The initializeView and initializeModel methods are intended as hooks to allow you to use your own View or Model implementation. They cannot practically be used for preparation of Model and View.

Ah I understand,
Thanks Cliff
6  Announcements and General Discussion / Architecture / Re: arch_101's StartupCommand vs BestPractice's ModelPrep & ViewPrep commands on: January 04, 2008, 05:22:53
This is a question that I have as well.

I'll go a step further (risking ire and despair of the PureMVC guru's)...

The Facade class has protected methods for initializeModel and initalizeController. These are called by initializeFacade during facade instantiation.

Would there be a problem with registering proxies and commands in these methods in the concrete facade? The motivation is pure pragmatism. You don't have to look in three or more different places just to find out what is being instantiated during startup.

I can see why registering the mediators at this point is a problem since these depend on instantiation of the views.
7  Announcements and General Discussion / Architecture / Re: Asynchronous command chaining on: January 04, 2008, 05:08:54
@Cliff: thank you very much for the elaborate response and the explanation. I understand (and agree) that keeping commands stateless avoids a swat of problems and that the model should hide the backend integration. There is a lot of elegance in the simplicity of it and I'd love to keep it that way.
Unfortunately, the problem remains. I am probably making things too difficult so let me try to describe a simple use-case. Hopefully you can suggest a more PureMVC'esc approach for it.

@Rhysyngsun: thanks as well, that is something I can try, but how to solve the problem of conditional subcommands?

The use-case is: create a user account, with optionally an email mailbox. If the request to create the user account fails then no email mailbox should be created.
1: Add command 'createAccount', which has a parameter that indicates whether a mailbox should be created as well. In addition there are two model proxies, one for the user accounts, one for mailboxes.
2: When executed, the command calls the user account proxy and adds the user. The mailbox can't be created yet until we're sure the create user account request was accepted.
3. user-account-proxy sends a user-account-creation-successfull notification. So far so good.
4. The user-account-creation-successfull notification is bound to the create-mailbox command.
5. The create-mailbox command invokes the mailbox proxy to create a new mailbox.

The problem is that the state of whether the mailbox should be created, is lost along the way.

I appreciate the excellent feedback.  :D
8  Announcements and General Discussion / Architecture / Re: Asynchronous command chaining on: January 04, 2008, 12:09:10
Has there been any progress in async command chaining?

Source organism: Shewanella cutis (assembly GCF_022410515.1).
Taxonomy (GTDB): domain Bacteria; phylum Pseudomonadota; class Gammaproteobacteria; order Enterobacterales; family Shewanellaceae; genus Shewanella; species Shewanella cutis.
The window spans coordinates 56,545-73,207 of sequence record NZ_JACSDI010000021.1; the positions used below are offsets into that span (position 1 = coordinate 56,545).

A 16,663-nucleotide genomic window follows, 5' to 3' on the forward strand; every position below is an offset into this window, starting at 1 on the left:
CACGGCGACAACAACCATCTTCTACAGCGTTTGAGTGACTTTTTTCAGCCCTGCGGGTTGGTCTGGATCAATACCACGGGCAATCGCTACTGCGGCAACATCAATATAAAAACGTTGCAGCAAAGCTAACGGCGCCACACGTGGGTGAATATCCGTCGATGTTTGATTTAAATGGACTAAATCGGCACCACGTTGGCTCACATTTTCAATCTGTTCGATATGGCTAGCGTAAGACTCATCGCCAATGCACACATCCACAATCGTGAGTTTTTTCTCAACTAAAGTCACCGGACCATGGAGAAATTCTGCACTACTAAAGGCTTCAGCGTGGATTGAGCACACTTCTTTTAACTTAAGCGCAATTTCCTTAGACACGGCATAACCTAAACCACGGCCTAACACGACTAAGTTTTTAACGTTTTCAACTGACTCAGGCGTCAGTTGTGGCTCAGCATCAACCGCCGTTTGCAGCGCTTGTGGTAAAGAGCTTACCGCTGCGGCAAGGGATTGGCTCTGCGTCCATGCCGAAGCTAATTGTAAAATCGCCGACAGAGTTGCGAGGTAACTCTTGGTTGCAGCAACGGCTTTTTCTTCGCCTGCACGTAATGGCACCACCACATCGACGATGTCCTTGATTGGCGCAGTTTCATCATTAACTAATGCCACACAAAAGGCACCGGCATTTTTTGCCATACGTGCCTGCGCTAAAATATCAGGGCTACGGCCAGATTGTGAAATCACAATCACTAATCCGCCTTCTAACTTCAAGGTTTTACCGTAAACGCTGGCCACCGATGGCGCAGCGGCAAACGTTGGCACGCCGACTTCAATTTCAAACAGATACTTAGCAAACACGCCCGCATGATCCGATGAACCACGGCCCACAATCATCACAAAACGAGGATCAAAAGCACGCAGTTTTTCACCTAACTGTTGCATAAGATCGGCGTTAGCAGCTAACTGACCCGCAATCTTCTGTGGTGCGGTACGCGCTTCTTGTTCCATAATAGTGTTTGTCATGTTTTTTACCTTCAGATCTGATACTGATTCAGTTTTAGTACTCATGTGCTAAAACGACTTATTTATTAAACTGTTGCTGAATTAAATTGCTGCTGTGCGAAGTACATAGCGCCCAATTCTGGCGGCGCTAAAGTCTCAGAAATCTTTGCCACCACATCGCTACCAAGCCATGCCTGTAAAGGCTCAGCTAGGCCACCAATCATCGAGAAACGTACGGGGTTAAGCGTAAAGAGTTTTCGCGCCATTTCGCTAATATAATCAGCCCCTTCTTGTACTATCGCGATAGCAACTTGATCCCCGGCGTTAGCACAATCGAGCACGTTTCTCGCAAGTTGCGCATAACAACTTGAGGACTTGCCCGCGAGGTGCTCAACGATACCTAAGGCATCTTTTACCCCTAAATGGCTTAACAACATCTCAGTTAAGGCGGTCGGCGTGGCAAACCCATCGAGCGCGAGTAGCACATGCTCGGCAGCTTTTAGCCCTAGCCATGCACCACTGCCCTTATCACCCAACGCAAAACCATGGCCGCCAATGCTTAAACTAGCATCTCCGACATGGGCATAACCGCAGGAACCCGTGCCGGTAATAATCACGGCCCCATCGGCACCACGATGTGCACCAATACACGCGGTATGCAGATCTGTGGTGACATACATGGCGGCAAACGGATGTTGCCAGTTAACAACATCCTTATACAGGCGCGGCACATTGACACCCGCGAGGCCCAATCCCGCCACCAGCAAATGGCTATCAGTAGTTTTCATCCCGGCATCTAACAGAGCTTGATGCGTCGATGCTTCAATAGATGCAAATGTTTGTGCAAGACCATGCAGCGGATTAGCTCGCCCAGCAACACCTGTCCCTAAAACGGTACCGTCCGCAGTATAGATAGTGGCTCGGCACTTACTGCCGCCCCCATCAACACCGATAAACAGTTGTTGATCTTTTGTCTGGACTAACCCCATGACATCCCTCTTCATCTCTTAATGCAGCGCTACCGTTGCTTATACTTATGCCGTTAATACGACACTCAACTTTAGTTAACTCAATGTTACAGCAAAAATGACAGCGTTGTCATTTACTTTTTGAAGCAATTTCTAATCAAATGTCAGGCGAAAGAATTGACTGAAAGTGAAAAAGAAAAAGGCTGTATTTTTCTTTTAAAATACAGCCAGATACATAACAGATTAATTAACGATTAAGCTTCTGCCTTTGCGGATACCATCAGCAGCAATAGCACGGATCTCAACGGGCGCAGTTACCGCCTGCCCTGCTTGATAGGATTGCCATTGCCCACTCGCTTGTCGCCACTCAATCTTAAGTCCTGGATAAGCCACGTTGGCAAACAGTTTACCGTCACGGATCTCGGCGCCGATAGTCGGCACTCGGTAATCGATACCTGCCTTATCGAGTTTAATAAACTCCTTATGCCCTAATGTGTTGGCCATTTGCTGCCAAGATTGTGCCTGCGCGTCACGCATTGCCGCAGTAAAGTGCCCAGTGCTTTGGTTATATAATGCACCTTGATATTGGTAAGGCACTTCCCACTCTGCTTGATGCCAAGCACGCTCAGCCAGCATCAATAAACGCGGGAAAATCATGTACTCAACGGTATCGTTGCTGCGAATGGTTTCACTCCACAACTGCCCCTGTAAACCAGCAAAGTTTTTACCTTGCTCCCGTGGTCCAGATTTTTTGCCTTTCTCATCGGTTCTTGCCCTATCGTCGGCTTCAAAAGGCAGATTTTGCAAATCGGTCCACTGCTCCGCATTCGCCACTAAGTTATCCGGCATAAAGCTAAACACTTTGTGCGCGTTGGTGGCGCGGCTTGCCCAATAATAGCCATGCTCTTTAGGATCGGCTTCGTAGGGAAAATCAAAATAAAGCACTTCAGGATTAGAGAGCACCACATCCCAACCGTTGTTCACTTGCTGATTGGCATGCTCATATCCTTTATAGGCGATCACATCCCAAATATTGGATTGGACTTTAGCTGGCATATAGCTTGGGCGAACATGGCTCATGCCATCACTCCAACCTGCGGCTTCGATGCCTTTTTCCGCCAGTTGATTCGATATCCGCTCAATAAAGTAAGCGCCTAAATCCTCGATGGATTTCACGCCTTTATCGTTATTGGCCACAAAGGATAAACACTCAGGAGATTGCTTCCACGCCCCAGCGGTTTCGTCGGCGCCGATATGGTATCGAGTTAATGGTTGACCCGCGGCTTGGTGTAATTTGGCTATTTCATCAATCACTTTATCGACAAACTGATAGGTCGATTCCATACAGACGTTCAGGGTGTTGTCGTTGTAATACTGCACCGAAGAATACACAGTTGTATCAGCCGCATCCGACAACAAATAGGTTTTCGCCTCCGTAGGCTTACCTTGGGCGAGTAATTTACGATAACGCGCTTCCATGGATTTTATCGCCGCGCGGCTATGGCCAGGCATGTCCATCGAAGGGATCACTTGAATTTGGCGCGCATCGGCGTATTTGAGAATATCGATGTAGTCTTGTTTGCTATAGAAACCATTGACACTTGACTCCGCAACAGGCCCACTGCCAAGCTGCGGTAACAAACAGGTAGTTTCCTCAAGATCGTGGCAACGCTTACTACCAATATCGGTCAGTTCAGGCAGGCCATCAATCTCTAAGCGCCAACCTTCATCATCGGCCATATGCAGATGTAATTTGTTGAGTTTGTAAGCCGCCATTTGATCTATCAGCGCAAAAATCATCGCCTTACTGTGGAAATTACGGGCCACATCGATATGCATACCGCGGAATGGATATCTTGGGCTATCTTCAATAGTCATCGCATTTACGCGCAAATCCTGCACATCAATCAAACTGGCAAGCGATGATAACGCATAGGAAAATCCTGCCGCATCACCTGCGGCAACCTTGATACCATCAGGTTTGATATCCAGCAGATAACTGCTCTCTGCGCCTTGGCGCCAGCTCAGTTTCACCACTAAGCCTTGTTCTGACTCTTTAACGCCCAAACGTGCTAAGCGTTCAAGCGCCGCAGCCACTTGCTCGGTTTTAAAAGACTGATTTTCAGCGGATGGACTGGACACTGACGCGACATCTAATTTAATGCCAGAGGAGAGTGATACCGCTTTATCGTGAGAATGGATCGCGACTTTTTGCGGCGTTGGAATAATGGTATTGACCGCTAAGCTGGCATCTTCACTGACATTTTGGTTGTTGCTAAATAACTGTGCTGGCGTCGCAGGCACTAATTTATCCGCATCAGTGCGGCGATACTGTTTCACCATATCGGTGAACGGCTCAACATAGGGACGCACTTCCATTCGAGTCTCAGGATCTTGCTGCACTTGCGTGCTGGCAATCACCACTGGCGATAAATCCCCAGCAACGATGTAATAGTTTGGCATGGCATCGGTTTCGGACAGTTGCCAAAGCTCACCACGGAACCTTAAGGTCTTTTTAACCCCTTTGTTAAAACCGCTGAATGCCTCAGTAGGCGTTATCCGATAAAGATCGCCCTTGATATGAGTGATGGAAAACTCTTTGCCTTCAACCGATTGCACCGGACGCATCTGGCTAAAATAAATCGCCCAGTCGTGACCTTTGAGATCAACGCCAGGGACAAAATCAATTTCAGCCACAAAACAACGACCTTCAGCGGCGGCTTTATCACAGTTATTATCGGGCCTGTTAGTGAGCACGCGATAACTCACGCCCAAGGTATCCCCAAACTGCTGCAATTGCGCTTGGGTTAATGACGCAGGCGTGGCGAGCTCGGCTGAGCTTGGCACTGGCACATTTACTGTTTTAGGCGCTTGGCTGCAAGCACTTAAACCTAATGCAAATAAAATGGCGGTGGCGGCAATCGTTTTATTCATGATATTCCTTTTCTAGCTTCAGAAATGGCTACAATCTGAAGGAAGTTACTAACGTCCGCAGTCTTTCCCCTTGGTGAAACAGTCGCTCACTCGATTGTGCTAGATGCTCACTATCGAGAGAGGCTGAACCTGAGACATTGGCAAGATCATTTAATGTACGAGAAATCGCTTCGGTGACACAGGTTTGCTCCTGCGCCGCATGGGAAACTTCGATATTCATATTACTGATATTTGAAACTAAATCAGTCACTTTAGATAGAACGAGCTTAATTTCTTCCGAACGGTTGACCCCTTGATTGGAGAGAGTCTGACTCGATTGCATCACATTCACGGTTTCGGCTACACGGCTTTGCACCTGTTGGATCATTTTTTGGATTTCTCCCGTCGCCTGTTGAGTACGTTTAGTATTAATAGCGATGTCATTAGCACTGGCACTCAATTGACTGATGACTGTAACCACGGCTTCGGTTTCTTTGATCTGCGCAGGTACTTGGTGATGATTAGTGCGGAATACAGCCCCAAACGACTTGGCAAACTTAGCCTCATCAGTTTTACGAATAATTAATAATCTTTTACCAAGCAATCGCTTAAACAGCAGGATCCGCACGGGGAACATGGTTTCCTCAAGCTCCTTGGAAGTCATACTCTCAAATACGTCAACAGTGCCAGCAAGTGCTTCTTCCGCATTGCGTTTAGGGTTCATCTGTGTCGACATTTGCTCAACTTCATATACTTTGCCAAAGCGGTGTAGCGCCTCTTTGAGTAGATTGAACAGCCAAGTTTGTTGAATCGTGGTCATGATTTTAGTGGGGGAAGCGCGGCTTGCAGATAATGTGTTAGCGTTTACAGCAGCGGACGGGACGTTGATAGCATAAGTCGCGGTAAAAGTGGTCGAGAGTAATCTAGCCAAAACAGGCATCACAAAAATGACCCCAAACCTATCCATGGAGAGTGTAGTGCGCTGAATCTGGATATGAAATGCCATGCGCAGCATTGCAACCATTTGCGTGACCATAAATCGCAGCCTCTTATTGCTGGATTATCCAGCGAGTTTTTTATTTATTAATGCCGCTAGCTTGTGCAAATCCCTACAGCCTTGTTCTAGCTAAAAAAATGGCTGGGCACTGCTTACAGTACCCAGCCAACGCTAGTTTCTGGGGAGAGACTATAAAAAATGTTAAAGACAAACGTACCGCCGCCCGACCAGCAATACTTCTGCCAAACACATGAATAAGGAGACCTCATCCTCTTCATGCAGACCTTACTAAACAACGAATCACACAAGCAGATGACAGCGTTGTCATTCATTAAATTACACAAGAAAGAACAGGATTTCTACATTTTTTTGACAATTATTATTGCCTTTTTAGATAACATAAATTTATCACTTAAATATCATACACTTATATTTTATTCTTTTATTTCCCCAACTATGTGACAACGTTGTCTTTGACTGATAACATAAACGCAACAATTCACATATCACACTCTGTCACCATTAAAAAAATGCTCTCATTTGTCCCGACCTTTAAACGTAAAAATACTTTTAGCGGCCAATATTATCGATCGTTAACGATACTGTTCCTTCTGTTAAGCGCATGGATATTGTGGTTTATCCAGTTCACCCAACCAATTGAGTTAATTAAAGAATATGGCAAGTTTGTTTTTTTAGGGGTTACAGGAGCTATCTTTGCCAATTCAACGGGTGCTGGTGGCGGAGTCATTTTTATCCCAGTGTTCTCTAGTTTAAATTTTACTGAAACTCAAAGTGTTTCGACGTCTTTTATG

I'm facing a similar situation where a macro command needs to execute a number of simple commands sequentially. Each simple command talks to the model which in turn has one or more calls to the backend (log on, get configuration, etc), which are asynchronous.

The philosophy that backend interaction is hidden in the model is nice and simple, however, that doesn't mean we can ignore the fact that some commands  are asynchronous. When there is a sequential dependency between commands, there is a need to wait until one async command is finished before the second one is started.

In short, the current implementation of the MacroCommand needs async support.

Here is one possible approach. This is just to help the discussion.

A. Add an IAsyncCommand interface and a SimpleAsyncCommand class.

   public interface IAsyncCommand
       * Execute the <code>ICommand</code>'s logic to handle a given <code>INotification</code>.
       * @param note an <code>INotification</code> to handle.
       * @param responder an <code>IResponder</code> to report the result of the command.
      function execute( notification:INotification, responder:IResponder ) : void;

The SimpleAsyncCommand class stores its responder (the MacroCommand), and calls into the model proxy. When the model proxy replies with result or fault method, SimpleAsyncCommand passes it up to its responder (the MacroCommand). The MacroCommand implements IResponder and uses the result method to flag the command as complete and continue on to the next command.

In addition, since SimpleAsyncCommand can talk to one or more asynchronous model proxies, the model proxies will need a responder to reply to as well. This can be implemented in SimpleAsyncCommand base class with the default behavior to pass the result or fault method back to the responder (the MacroCommand).

        public class SimpleAsyncCommand extends Notifier implements ICommand, INotifier, IResponder

IResponder is defined in Flex. Since you aim for cross-platform portability a similar interface can be provided with PureMVC.

The same pattern repeats itself in the model proxy and in the model business delegates. Unfortunately, the model proxy cannot use the same implementation. Only one instance of the proxy is being cached by Model. If it would store the responder, a second call risk overwrite the responder if the first one hasn't replied yet. A Flex solution is using the Async Token as described in this thread: http://forums.puremvc.org/index.php?topic=68.0

A possible more portable implementation is to use an 'async command queue' in which stores the responder, and one or more business delegate instances with the corresponding response handlers. The async command queue can be used by the MacroCommand in calling one or more SimpleaAsyncCommand, by SimpleAsyncCommand in calling one or more model proxies, and by a model proxy in calling one or more business delegates.

I'm looking forward to hearing your thoughts on this approach and whether you think its worth developing it further.